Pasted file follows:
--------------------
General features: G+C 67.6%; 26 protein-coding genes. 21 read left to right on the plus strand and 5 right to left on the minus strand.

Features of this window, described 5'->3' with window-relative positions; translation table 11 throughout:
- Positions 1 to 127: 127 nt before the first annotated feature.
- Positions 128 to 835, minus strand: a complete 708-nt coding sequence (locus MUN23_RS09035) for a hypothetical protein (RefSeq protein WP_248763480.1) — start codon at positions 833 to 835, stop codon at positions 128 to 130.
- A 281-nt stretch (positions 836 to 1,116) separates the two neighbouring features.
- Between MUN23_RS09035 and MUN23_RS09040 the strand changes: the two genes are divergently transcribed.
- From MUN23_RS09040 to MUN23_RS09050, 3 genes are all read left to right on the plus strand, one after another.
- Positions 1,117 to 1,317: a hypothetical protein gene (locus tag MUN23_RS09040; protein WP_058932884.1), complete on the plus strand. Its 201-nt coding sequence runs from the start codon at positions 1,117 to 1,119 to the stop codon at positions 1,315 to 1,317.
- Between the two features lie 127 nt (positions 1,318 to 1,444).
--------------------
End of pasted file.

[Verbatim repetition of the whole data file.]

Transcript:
General features: G+C 67.6%; 26 protein-coding genes. 21 read left to right on the plus strand and 5 right to left on the minus strand.

Features of this window, described 5'->3' with window-relative positions; translation table 11 throughout:
- Positions 1 to 127: 127 nt before the first annotated feature.
- Positions 128 to 835, minus strand: a complete 708-nt coding sequence (locus MUN23_RS09035) for a hypothetical protein (RefSeq protein WP_248763480.1) — start codon at positions 833 to 835, stop codon at positions 128 to 130.
- A 281-nt stretch (positions 836 to 1,116) separates the two neighbouring features.
- Between MUN23_RS09035 and MUN23_RS09040 the strand changes: the two genes are divergently transcribed.
- From MUN23_RS09040 to MUN23_RS09050, 3 genes are all read left to right on the plus strand, one after another.
- Positions 1,117 to 1,317: a hypothetical protein gene (locus tag MUN23_RS09040; protein WP_058932884.1), complete on the plus strand. Its 201-nt coding sequence runs from the start codon at positions 1,117 to 1,119 to the stop codon at positions 1,315 to 1,317.
- Between the two features lie 127 nt (positions 1,318 to 1,444).